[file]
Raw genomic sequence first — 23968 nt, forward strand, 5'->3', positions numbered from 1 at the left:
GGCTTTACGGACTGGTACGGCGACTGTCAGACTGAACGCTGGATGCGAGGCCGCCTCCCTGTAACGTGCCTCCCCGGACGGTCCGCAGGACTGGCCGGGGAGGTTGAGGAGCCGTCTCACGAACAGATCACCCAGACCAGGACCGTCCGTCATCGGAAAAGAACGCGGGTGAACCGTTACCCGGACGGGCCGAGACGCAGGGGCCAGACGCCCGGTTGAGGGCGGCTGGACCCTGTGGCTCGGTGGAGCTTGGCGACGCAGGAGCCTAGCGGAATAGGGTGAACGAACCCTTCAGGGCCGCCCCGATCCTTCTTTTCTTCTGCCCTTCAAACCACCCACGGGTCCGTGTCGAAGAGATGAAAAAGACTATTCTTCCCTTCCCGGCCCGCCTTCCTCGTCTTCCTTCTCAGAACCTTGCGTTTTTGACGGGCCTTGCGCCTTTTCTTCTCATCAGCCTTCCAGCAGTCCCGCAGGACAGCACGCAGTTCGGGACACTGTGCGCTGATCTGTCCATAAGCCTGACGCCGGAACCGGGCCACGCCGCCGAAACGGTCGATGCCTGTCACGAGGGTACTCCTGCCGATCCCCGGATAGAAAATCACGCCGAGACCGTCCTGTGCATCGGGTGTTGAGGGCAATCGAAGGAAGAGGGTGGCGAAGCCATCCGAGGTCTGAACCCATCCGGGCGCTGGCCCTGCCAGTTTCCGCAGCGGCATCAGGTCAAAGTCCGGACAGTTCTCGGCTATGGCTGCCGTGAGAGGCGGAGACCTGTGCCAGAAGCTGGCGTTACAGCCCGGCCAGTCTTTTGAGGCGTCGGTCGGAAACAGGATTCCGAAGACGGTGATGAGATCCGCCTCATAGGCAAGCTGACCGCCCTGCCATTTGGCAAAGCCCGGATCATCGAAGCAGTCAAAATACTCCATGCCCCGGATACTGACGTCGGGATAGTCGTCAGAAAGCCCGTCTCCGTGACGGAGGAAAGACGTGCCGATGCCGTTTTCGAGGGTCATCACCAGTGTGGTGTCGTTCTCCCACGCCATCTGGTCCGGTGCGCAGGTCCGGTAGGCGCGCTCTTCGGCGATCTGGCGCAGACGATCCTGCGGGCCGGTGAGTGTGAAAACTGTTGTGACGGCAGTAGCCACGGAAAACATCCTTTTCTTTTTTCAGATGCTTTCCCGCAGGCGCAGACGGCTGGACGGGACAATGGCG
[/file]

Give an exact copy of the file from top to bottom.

Raw genomic sequence first — 23968 nt, forward strand, 5'->3', positions numbered from 1 at the left:
GGCTTTACGGACTGGTACGGCGACTGTCAGACTGAACGCTGGATGCGAGGCCGCCTCCCTGTAACGTGCCTCCCCGGACGGTCCGCAGGACTGGCCGGGGAGGTTGAGGAGCCGTCTCACGAACAGATCACCCAGACCAGGACCGTCCGTCATCGGAAAAGAACGCGGGTGAACCGTTACCCGGACGGGCCGAGACGCAGGGGCCAGACGCCCGGTTGAGGGCGGCTGGACCCTGTGGCTCGGTGGAGCTTGGCGACGCAGGAGCCTAGCGGAATAGGGTGAACGAACCCTTCAGGGCCGCCCCGATCCTTCTTTTCTTCTGCCCTTCAAACCACCCACGGGTCCGTGTCGAAGAGATGAAAAAGACTATTCTTCCCTTCCCGGCCCGCCTTCCTCGTCTTCCTTCTCAGAACCTTGCGTTTTTGACGGGCCTTGCGCCTTTTCTTCTCATCAGCCTTCCAGCAGTCCCGCAGGACAGCACGCAGTTCGGGACACTGTGCGCTGATCTGTCCATAAGCCTGACGCCGGAACCGGGCCACGCCGCCGAAACGGTCGATGCCTGTCACGAGGGTACTCCTGCCGATCCCCGGATAGAAAATCACGCCGAGACCGTCCTGTGCATCGGGTGTTGAGGGCAATCGAAGGAAGAGGGTGGCGAAGCCATCCGAGGTCTGAACCCATCCGGGCGCTGGCCCTGCCAGTTTCCGCAGCGGCATCAGGTCAAAGTCCGGACAGTTCTCGGCTATGGCTGCCGTGAGAGGCGGAGACCTGTGCCAGAAGCTGGCGTTACAGCCCGGCCAGTCTTTTGAGGCGTCGGTCGGAAACAGGATTCCGAAGACGGTGATGAGATCCGCCTCATAGGCAAGCTGACCGCCCTGCCATTTGGCAAAGCCCGGATCATCGAAGCAGTCAAAATACTCCATGCCCCGGATACTGACGTCGGGATAGTCGTCAGAAAGCCCGTCTCCGTGACGGAGGAAAGACGTGCCGATGCCGTTTTCGAGGGTCATCACCAGTGTGGTGTCGTTCTCCCACGCCATCTGGTCCGGTGCGCAGGTCCGGTAGGCGCGCTCTTCGGCGATCTGGCGCAGACGATCCTGCGGGCCGGTGAGTGTGAAAACTGTTGTGACGGCAGTAGCCACGGAAAACATCCTTTTCTTTTTTCAGATGCTTTCCCGCAGGCGCAGACGGCTGGACGGGACAATGGCG